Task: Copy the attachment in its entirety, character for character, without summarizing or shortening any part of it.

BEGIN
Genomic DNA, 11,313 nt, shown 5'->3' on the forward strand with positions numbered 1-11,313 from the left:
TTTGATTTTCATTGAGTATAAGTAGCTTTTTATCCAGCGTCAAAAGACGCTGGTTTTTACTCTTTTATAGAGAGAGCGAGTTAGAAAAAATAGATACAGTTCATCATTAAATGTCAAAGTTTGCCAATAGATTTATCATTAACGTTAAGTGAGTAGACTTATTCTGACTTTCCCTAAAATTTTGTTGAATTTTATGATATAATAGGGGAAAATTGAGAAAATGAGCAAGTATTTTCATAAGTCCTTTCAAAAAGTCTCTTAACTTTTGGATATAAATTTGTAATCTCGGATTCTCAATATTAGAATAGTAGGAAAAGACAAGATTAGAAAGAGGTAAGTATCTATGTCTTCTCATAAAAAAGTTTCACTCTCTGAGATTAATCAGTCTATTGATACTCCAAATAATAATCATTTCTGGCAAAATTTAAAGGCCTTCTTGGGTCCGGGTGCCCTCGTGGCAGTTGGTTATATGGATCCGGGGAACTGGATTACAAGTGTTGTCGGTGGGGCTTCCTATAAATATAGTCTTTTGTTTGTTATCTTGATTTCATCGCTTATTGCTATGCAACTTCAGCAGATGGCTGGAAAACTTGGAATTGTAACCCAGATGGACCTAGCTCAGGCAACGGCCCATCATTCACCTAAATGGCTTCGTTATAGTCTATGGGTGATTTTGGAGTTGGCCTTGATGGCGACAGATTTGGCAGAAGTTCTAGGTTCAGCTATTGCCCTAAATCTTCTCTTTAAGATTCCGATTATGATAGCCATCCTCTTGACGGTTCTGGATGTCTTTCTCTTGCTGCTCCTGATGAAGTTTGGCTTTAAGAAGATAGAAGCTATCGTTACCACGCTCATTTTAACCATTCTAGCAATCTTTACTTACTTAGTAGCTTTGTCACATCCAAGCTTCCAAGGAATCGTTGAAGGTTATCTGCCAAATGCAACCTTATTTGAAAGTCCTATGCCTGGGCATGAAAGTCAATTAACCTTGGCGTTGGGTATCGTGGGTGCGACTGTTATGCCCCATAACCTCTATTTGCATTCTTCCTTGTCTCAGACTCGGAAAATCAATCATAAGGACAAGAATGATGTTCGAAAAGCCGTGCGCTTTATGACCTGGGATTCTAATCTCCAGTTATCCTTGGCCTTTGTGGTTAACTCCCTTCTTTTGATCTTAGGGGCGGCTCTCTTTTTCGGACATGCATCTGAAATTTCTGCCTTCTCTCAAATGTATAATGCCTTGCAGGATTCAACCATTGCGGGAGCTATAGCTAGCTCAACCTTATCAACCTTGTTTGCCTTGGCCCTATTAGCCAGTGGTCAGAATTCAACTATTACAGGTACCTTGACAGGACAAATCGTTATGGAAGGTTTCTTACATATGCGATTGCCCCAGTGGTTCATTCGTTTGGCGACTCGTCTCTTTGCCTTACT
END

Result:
Genomic DNA, 11,313 nt, shown 5'->3' on the forward strand with positions numbered 1-11,313 from the left:
TTTGATTTTCATTGAGTATAAGTAGCTTTTTATCCAGCGTCAAAAGACGCTGGTTTTTACTCTTTTATAGAGAGAGCGAGTTAGAAAAAATAGATACAGTTCATCATTAAATGTCAAAGTTTGCCAATAGATTTATCATTAACGTTAAGTGAGTAGACTTATTCTGACTTTCCCTAAAATTTTGTTGAATTTTATGATATAATAGGGGAAAATTGAGAAAATGAGCAAGTATTTTCATAAGTCCTTTCAAAAAGTCTCTTAACTTTTGGATATAAATTTGTAATCTCGGATTCTCAATATTAGAATAGTAGGAAAAGACAAGATTAGAAAGAGGTAAGTATCTATGTCTTCTCATAAAAAAGTTTCACTCTCTGAGATTAATCAGTCTATTGATACTCCAAATAATAATCATTTCTGGCAAAATTTAAAGGCCTTCTTGGGTCCGGGTGCCCTCGTGGCAGTTGGTTATATGGATCCGGGGAACTGGATTACAAGTGTTGTCGGTGGGGCTTCCTATAAATATAGTCTTTTGTTTGTTATCTTGATTTCATCGCTTATTGCTATGCAACTTCAGCAGATGGCTGGAAAACTTGGAATTGTAACCCAGATGGACCTAGCTCAGGCAACGGCCCATCATTCACCTAAATGGCTTCGTTATAGTCTATGGGTGATTTTGGAGTTGGCCTTGATGGCGACAGATTTGGCAGAAGTTCTAGGTTCAGCTATTGCCCTAAATCTTCTCTTTAAGATTCCGATTATGATAGCCATCCTCTTGACGGTTCTGGATGTCTTTCTCTTGCTGCTCCTGATGAAGTTTGGCTTTAAGAAGATAGAAGCTATCGTTACCACGCTCATTTTAACCATTCTAGCAATCTTTACTTACTTAGTAGCTTTGTCACATCCAAGCTTCCAAGGAATCGTTGAAGGTTATCTGCCAAATGCAACCTTATTTGAAAGTCCTATGCCTGGGCATGAAAGTCAATTAACCTTGGCGTTGGGTATCGTGGGTGCGACTGTTATGCCCCATAACCTCTATTTGCATTCTTCCTTGTCTCAGACTCGGAAAATCAATCATAAGGACAAGAATGATGTTCGAAAAGCCGTGCGCTTTATGACCTGGGATTCTAATCTCCAGTTATCCTTGGCCTTTGTGGTTAACTCCCTTCTTTTGATCTTAGGGGCGGCTCTCTTTTTCGGACATGCATCTGAAATTTCTGCCTTCTCTCAAATGTATAATGCCTTGCAGGATTCAACCATTGCGGGAGCTATAGCTAGCTCAACCTTATCAACCTTGTTTGCCTTGGCCCTATTAGCCAGTGGTCAGAATTCAACTATTACAGGTACCTTGACAGGACAAATCGTTATGGAAGGTTTCTTACATATGCGATTGCCCCAGTGGTTCATTCGTTTGGCGACTCGTCTCTTTGCCTTACT